I add to sliced celery and carrots to the broth and let that cook for about 15 minutes on low. The idea here is not to cook these veggies to the point of mush. Next, I season the broth a little more, adding salt, pepper, ginger*, thyme, rosemary, basil and a dash or two of soy sauce*. I still wasn't happy, so I added a teaspoon of my onion soup mixture that has turmeric in it. I could leave out the soy and ginger, but I think I like a more Asian tint to the broth these days. Sliced mushrooms would have been genius here, too, but I didn't think of them at the time. Anyway, I put the Asian-y stuff in parenthesis in the recipe, so you can decide which way you want to go with it).

Next, I chop up some kale or spinach and a good bunch of parsley (or cilantro) and put that in, give it a good stir, then add spaghetti (or ramen) noodles. After about 10 minutes, I stir in the leftover cooked chicken from the night before, check my seasonings, and soup's ready to serve!

Leftover Roasted Chicken Noodle Soup

One chicken carcass, skin, bones and all!
Stock pot full of water
Salt, pepper, garlic
Half an onion
2-3 celery stalks
1-2 carrots
2-3 garlic cloves
bay leaf

Bring to a simmer and let it cook for 1-2 hours. Strain and save the broth for soup.

2 tsp. butter and olive oil

Meanwhile, in a crock pot, carmelize a sliced onion with some butter and olive oil on high for 1-2 hours.

My own onion soup mix

8 cups chicken broth
carmelized onions
1 tsp each dried thyme, basil, rosemary
Salt, pepper, garlic, *(ginger)
1 tsp. onion soup mix
*(2 Tbs soy sauce)
3-4 sliced carrots
3-4 stalks sliced celery
1 cup sliced mushrooms
1/2 cup chopped parsley *(or cilantro)

2 cups chopped spinach or kale
6 oz. spaghetti or ramen noodles
2 cups cooked chicken, chopped into bite-sized pieces

Start with the broth and carmelized onions, add the seasonings and taste. At this point I added my onion soup mixture and some soy sauce. The add in the carrots, celery, mushrooms and let them cook for about 15 minutes. Add the pasta and spinach and cook for another 10-15 minutes, then stir in the chicken (its already cooked!) and serve.

Chicken noodle soup that I made tonight with vermecelli noodles and some leftover sauteed squash. More traditional in taste and appearance, no soy sauce. I used one tablespoon of my Onion Soup Mix in the broth.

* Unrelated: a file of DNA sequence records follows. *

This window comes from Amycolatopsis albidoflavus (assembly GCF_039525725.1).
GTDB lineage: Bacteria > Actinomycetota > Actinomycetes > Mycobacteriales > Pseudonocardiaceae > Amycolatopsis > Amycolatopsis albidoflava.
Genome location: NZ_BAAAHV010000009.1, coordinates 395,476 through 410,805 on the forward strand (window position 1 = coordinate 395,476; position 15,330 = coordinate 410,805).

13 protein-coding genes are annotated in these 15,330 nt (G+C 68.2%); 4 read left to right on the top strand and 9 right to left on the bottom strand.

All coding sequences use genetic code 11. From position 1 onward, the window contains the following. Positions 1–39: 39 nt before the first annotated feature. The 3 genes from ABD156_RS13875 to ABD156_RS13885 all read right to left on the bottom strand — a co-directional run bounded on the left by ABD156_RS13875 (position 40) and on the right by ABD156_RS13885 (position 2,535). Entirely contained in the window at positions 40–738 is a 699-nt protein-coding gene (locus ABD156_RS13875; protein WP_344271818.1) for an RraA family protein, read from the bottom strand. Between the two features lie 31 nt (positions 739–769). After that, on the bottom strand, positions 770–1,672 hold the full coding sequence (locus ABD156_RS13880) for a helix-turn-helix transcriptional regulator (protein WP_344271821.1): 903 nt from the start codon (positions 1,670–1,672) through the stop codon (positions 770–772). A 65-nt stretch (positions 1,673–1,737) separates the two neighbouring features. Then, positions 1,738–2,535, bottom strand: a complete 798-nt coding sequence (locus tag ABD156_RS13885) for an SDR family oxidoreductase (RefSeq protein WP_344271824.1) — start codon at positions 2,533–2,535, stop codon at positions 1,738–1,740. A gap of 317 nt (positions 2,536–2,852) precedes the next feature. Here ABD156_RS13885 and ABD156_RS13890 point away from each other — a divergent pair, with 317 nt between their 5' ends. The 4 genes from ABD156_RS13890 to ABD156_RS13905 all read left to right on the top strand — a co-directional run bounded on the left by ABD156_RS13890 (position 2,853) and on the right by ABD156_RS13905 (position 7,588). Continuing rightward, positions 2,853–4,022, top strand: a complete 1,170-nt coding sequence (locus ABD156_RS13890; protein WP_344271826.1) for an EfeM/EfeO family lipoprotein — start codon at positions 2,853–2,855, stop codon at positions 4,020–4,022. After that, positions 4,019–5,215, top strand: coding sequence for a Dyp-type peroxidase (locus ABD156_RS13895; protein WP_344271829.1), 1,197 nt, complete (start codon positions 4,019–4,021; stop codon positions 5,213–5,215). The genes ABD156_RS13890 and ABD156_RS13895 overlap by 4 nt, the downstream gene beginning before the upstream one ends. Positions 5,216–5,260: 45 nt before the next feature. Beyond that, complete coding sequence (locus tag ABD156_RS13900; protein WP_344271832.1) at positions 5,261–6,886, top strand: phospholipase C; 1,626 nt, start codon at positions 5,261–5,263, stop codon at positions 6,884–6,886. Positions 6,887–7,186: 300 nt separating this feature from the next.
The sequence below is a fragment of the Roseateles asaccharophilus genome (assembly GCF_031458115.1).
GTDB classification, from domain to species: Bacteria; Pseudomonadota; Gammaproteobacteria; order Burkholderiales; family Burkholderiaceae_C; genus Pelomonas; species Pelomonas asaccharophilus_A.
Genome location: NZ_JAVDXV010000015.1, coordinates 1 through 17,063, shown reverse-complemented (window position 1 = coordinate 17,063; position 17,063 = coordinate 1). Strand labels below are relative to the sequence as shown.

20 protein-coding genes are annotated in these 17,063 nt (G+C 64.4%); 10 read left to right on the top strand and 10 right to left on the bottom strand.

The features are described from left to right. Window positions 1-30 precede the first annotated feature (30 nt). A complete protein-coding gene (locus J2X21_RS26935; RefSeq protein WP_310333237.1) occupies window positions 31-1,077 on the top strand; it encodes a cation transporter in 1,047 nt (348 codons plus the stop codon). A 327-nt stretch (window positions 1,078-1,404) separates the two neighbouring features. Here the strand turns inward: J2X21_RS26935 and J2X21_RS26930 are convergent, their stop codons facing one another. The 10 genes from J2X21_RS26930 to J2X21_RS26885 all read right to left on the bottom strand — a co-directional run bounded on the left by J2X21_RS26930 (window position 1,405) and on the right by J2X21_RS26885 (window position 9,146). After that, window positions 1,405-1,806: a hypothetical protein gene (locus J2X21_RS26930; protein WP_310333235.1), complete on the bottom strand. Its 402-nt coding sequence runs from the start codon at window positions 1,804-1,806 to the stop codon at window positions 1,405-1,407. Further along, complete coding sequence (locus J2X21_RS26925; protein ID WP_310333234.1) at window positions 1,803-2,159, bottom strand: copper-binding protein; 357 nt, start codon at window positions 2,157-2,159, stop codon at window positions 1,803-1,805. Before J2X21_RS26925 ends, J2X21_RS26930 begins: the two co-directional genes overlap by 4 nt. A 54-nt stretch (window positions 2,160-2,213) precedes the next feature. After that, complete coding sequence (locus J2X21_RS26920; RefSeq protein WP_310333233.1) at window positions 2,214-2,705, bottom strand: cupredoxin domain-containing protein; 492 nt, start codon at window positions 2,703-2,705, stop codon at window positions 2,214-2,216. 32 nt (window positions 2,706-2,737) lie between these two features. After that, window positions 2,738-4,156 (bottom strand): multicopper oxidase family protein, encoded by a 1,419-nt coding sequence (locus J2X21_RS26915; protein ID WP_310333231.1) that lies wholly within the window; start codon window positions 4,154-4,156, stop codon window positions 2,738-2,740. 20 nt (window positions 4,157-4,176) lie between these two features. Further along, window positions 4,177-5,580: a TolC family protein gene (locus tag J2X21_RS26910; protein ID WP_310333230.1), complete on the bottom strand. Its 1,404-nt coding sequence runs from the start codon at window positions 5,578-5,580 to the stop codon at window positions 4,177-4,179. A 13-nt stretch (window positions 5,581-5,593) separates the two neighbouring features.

Onion Soup Mix

2/3 C dried minced onion
3 tsp. parsley flakes
2 tsp. onion powder
2 tsp. turmeric
1 tsp. celery seed
1 tsp. sea salt
1 tsp. sugar
1/2 tsp. ground black pepper

Use 4 Tbs. in a recipe in place of 1 packet of store-bought onion soup mix. Makes enough to fill a pint mason jar.

Wednesday, April 8, 2015

Chicken Pho

I made my own Chicken Pho, which is a Vietnamese soup with noodles and spices and bean sprouts and bok choy....mmmmmh! It is cropping up on all the menus lately at Panera and Chinese food places and all kinds of other eateries. The hearty broth flavored with aromatic spices tingles the senses in the most delightful way.
This week SLO Veg Delivery sent tat soi, which is a cousin of bok choy, along with organic carrots and celery, so right there I had the makings of a good soup. I had picked up a roasted chicken from the deli the other night and I had about half of it left over, perfect soup stock makings. I pulled off most of the meat, putting it aside, and put just the carcass into a pot of water, along with the ends and tops of my celery and carrot sticks. Then I added the seasonings: cloves, a cinnamon stick, Chinese five spice powder, salt, pepper and garlic powder. I added a generous dash of fish sauce and soy sauce and let the pot simmer for a couple of hours on the stove top. This can also be done in a crock pot, cooking on high for 4-5 hours to bring out the most flavor.
The broth is then strained and the bones and simmering spices and vegetables are disgarded. Now you have a wonderful, flavorful soup base to mix with the chicken pieces, chopped fresh carrots, celery, bok choy, and noodles for the pho. Restaurants serve cilantro, jalapeno pepper, and mung bean sprouts on the side, to be added to the pho at the table, but I just added them all into the pot and ladeled it into serving bowls.

Monday, April 6, 2015

Mustard Sauce on Swordfish

Today's early Spring bounty from SLO Veg: cauliflower, tangerines, kale, grapefruit, carrots, artichokes, curly parsley, strawberries, lettuce mix, beets, tat soi and swordfish.
 Mustard Sauce on Swordfish

We got a beautiful box of fruits and vegetables today, along with two thick, fresh swordfish steaks, courtesy of SLO Veg and SLO Fresh Catch. I knew we could put together a delicious, fresh and flavorful dinner in minutes with items like the salad mix, grapefruit, carrots, and fish.

My husband got home first, so I texted him and asked if he could start the mustard sauce for the fish. It needed to reduce for 20 or so minutes, so if he got it started, I could steam the veggies and fry the fish when I got home. He also put together a yummy green salad with the lettuce blend we got in the box, some segments of grapefruit and feta cheese. I had already mixed up a blueberry vinegar and basil dressing to serve on the salad, so our dinner salad came together nicely. I still had a bunch of broccoli from last week, so I steamed it with the organic carrots we received  today, along with some sliced onion and finished it with a squeeze of lemon juice.  

The swordfish was simply seasoned with sea salt and freshly ground black pepper and sauteed in butter. When it was cooked through, I put it on the plate with the steamed veggies and spooned some mustard sauce over the fish. 

 Lee followed the recipe from SLO Fresh Catch for Mustard Sauce for Fish. He used some homemade chicken broth that I had previously frozen, and chopped up a green onion. Mustard and butter brought the sauce together and really made the fish delicious! It really can't get much simplier than this.